When the European peoples settled down, in 1815, after the long wars of the French Revolution, they found themselves faced by many problems, but there were few Europeans who would have included among these problems the extension of Western civilisation over the as yet unsubjugated portions of the world. Men's hearts were set upon the organisation of permanent peace: that seemed the greatest of all questions, and, for a time, it appeared to have obtained a satisfactory solution with the organisation of the great League of Peace of 1815. But the peace was to be short-lived, because it was threatened by the emergence of a number of other problems of great complexity. First among these stood the problem of nationality: the increasingly clamorous demand of divided or subject peoples for unity and freedom. Alongside of this arose the sister-problem of liberalism: the demand raised from all sides, among peoples who had never known political liberty, for the institutions of self-government which had been proved practicable by the British peoples, and turned into the object of a fervent belief by the preachings of the French. These two causes were to plunge Europe into many wars, and to vex and divide the peoples of every European country, throughout the period 1815-78. And to add to the complexity, there was growing in intensity during all these years the problem of Industrialism—the transformation of the very bases of life in all civilised communities, and the consequent development of wholly new, and terribly difficult, social issues. Preoccupied with all these questions, the statesmen and the peoples of most European states had no attention to spare for the non-European world. They neglected it all the more readily because the events of the preceding period seemed to demonstrate that colonial empires were not worth the cost and labour necessary for their attainment, since they seemed doomed to fall asunder as soon as they began to be valuable.
Yet the period 1815-78 was to see an extension of European civilisation in the non-European world more remarkable than that of any previous age. The main part in this extension was played by Britain, who found herself left free, without serious rivalry in any part of the globe, to expand and develop the extraordinary empire which she possessed in 1815, and to deal with the bewildering problems which it presented. So marked was the British predominance in colonial activity during this age that it has been called the age of British monopoly, and so far as trans-oceanic activities were concerned, this phrase very nearly represents the truth. But there were other developments of the period almost as remarkable as the growth and reorganisation of the British Empire; and it will be convenient to survey these in the first instance before turning to the British achievement.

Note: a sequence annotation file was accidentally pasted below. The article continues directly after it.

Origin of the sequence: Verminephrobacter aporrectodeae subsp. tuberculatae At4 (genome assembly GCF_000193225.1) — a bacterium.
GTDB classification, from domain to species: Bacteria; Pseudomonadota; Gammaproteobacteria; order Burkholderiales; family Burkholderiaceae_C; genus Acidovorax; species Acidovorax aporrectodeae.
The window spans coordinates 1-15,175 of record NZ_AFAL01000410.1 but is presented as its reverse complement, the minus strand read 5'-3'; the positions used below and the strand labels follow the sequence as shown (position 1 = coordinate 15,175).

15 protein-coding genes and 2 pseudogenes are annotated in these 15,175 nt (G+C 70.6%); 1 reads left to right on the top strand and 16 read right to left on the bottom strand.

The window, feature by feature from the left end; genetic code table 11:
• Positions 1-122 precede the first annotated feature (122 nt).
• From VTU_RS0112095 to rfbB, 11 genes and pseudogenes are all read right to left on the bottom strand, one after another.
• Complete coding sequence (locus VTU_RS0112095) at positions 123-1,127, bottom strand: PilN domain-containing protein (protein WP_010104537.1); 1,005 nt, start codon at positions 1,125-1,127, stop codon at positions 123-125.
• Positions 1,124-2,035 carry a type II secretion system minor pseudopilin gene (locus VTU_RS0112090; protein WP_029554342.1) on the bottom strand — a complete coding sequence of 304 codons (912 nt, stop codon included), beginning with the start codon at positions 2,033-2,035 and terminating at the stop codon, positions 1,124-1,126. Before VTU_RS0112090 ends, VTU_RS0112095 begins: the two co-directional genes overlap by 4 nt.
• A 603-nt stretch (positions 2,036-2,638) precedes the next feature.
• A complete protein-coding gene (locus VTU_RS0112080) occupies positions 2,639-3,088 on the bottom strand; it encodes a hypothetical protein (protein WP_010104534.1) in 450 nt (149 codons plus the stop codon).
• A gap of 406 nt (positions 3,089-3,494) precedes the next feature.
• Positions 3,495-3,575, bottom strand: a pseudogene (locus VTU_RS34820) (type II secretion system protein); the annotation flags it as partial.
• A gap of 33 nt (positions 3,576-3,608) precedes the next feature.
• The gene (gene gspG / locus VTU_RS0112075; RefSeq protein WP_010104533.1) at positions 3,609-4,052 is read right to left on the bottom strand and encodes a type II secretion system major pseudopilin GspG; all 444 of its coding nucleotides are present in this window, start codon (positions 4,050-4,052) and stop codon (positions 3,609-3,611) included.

The place of honour, as always in any great story of European civilisation, belongs to France. Undeterred by the loss of her earlier empire, and unexhausted by the strain of the great ordeal through which she had just passed, France began in these years the creation of her second colonial empire, which was to be in many ways more splendid than the first. Within fifteen years of the fall of Napoleon, the French flag was flying in Algiers.
The northern coast of Africa, from the Gulf of Syrtis to the Atlantic, which has been in modern times divided into the three districts of Tunis, Algeria, and Morocco, forms essentially a single region, whose character is determined by the numerous chains of the Atlas Mountains. This region, shut off from the rest of Africa not only by the Atlas but by the most impassable of all geographical barriers, the great Sahara desert, really belongs to Europe rather than to the continent of which it forms a part. Its fertile valleys were once the homes of brilliant civilisations: they were the seat of the Carthaginian Empire, and at a later date they constituted one of the richest and most civilised provinces of the Roman Empire. Their civilisation was wrecked by that barbarous German tribe, the Vandals, in the fifth century. It received only a partial and temporary revival after the Mahomedan conquest at the end of the seventh century, and since that date this once happy region has gradually lapsed into barbarism. During the modern age it was chiefly known as the home of ruthless and destructive pirates, whose chief headquarters were at Algiers, and who owned a merely nominal allegiance to the Sultan of Turkey. Ever since the time of Khair-ed-din Barbarossa, in the early sixteenth century, the powers of Europe have striven in vain to keep the Barbary corsairs in check. Charles V., Philip II., Louis XIV. attacked them with only temporary success: they continued to terrorise the trade of the Mediterranean, to seize trading-ships, to pillage the shores of Spain and Italy, and to carry off thousands of Christians into a cruel slavery; Robinson Crusoe, it may be recalled, was one of their victims. The powers at Vienna endeavoured to concert action against them in 1815. They were attacked by a British fleet in 1816, and by a combined British and French fleet in 1819. But all such temporary measures were insufficient. The only cure for the ill was that the headquarters of the pirate chiefs should be conquered, and brought under civilised government.